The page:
The Classification Society
http://hdl.handle.net/2142/12230
Sat, 28 Feb 2015 17:42:56 GMT2015-02-28T17:42:56ZStatistical Issues in Agent Based Models
http://hdl.handle.net/2142/16518
Statistical Issues in Agent Based Models
Agent Based Models (ABMs) have become extremely popular tools for simulating certain kinds of complex phenomena. They have strong advantages in terms of both programming and validation. However, the statistical properties of the outputs of such models have not received significant theoretical attention. This talk will review the field, and then describe opportunities for research contributions.
Agent Based Models
Mon, 01 Jun 2009 00:00:00 GMThttp://hdl.handle.net/2142/165182009-06-01T00:00:00ZUltrametric Wavelet Regression of Multivariate Time Series: Application to Colombian Conflict Analysis
http://hdl.handle.net/2142/16517
Ultrametric Wavelet Regression of Multivariate Time Series: Application to Colombian Conflict Analysis
We first pursue the study of how hierarchy provides a well-adapted tool for the analysis of change. Then, using a time sequence-constrained hierarchical clustering, we develop the practical aspects of a new approach to wavelet regression. This provides a new way to link hierarchical relationships in a multivariate time series data set with external signals. Violence data from the Colombian conflict in the years 1990 to 2004 is used throughout. We conclude with some proposals for further study on the relationship between social violence and market forces, viz. between the Colombian conflict and the US narcotics market.
hierarchical clustering, wavelet regression, time series data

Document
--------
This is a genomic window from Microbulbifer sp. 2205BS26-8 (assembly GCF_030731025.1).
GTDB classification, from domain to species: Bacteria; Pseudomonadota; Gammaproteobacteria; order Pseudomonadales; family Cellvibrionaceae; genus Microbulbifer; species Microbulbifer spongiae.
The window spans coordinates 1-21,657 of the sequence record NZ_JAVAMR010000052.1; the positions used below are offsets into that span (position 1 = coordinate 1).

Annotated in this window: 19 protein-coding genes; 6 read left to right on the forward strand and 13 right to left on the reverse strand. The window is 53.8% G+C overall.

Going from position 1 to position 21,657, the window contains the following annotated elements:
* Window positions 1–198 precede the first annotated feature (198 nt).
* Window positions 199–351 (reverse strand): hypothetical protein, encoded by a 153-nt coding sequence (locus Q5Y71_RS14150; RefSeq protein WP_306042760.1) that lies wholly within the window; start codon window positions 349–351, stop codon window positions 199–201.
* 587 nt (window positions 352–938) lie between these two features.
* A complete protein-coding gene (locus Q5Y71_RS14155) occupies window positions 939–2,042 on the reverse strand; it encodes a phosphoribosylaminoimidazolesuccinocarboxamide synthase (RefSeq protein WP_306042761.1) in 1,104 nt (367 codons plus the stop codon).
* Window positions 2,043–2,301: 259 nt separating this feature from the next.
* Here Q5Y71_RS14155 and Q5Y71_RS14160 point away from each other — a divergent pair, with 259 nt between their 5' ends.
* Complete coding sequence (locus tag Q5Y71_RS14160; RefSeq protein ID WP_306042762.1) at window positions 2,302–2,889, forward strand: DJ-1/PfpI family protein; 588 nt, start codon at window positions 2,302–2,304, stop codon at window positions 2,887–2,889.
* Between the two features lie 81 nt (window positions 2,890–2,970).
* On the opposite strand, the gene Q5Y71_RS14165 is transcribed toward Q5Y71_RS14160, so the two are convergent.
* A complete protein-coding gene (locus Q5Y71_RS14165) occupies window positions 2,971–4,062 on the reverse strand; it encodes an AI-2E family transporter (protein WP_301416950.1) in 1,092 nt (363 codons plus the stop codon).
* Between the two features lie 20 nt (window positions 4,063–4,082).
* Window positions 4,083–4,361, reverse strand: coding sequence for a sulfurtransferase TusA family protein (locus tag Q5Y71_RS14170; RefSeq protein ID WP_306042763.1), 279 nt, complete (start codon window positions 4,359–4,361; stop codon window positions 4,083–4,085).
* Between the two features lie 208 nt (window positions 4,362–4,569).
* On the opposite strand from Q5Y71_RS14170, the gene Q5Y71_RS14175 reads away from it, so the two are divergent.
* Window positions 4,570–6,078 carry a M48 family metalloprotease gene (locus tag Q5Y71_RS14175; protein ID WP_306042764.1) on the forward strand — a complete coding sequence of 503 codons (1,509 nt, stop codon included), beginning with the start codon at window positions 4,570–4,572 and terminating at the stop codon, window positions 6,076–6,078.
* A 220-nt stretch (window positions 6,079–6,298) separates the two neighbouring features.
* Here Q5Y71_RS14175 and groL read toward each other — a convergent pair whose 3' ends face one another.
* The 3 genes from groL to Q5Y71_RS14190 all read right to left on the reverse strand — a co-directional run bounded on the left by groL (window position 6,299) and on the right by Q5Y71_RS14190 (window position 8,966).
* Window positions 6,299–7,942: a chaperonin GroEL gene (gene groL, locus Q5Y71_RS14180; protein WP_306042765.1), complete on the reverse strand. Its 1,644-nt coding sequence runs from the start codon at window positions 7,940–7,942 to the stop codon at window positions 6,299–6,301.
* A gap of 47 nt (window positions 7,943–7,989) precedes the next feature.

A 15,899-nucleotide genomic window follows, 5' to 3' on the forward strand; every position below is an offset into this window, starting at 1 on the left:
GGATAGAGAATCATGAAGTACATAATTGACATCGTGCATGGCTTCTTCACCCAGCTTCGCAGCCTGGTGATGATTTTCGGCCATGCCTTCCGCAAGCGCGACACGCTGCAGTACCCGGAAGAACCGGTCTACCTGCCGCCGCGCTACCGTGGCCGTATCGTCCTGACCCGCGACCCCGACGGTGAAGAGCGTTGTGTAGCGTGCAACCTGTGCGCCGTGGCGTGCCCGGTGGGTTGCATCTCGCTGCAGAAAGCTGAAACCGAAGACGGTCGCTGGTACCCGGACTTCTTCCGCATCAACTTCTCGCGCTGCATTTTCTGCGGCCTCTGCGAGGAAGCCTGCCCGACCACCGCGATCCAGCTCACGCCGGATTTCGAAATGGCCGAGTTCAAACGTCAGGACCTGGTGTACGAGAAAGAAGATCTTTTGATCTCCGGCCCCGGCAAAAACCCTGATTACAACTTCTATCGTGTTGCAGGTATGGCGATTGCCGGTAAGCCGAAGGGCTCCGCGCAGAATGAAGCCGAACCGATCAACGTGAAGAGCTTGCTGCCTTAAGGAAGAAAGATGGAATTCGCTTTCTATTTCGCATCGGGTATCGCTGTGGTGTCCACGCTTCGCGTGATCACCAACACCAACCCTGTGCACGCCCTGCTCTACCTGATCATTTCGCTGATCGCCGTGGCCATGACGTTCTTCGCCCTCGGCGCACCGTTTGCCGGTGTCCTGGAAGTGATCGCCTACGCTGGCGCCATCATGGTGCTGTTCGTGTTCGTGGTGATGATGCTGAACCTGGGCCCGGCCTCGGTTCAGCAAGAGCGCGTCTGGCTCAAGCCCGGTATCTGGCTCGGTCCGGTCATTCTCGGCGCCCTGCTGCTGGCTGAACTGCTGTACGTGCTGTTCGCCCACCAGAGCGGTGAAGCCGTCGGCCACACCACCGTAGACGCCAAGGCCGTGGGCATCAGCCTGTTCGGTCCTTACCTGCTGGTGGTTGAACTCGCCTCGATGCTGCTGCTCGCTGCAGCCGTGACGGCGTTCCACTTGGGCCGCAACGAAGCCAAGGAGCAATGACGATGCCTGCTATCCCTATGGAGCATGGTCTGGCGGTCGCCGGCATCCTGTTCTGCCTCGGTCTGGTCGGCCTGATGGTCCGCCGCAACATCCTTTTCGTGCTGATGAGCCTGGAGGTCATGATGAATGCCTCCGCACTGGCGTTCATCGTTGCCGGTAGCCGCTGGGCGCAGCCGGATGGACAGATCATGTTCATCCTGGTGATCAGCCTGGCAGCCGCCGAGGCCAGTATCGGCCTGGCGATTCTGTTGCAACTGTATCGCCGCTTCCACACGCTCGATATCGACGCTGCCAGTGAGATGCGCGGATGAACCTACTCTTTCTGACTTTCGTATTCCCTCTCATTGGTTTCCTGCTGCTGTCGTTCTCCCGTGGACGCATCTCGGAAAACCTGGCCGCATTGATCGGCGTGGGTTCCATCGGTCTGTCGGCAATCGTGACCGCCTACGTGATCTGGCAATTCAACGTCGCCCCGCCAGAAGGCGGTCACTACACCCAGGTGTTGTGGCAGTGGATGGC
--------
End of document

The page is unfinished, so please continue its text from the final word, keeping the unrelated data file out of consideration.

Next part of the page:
Mon, 01 Jun 2009 00:00:00 GMThttp://hdl.handle.net/2142/165172009-06-01T00:00:00ZSimultaneous Estimation of Multinomial Logistic Regression Models: Factor Analysis of Polytomous Item Response Data with Covariates
http://hdl.handle.net/2142/16516
Simultaneous Estimation of Multinomial Logistic Regression Models: Factor Analysis of Polytomous Item Response Data with Covariates
The approach described in this talk starts with Bock's (1972) nominal response model (NRM). The NRM is a multinomial logistic regression model for responses to items where the ordering of response options is not known a priori and the predictor or explanatory variable is unobserved (i.e., the latent construct). The latent variable in the multinomial logistic regression is replaced with an estimate based on responses to all other items. Given a set of items, there is one multinomial logistic regression for each. The problem then becomes one of simultaneously estimating multinomial logistic regressions with restrictions across the models. This approach allows us to go beyond what is typical in standard item response theory modeling in that we can handle multiple correlated latent constructs, impose (linear and/or ordinal) restrictions on category scores, test the effect of additional variables (e.g., a treatment versus control condition), create hybrid IRT models, and obtain measures on the latent constructs. An extension of the approach will also be described that is akin to a structural equation model for observed discrete data.
Multinomial Logistic Regression Factor Analysis
Mon, 01 Jun 2009 00:00:00 GMThttp://hdl.handle.net/2142/165162009-06-01T00:00:00ZDocument Clustering and Social Networks
http://hdl.handle.net/2142/12608
Document Clustering and Social Networks
Text Mining has become a specialized offshoot of Data Mining, Information Retrieval, and Natural Language Processing. One of the major tools of this area is the vector space representation of documents. On the other hand, social network analysis has found its mathematical underpinnings primarily in mathematical graph theory. A graph has a dual representation as an adjacency matrix. So-called two-mode social networks have actors of two different types, frequently individuals and organizations. The adjacency matrix for these two-mode social networks has the same structure as the so-called term-document matrices used in text mining. In the talk we discuss these connections and show how these ideas can be exploited in both fields. In particular, methods for block modeling in social network analysis can be used for document clustering.
Cluster analysis, text mining, mixture models, social networks
Mon, 01 Jun 2009 00:00:00 GMThttp://hdl.handle.net/2142/126082009-06-01T00:00:00Z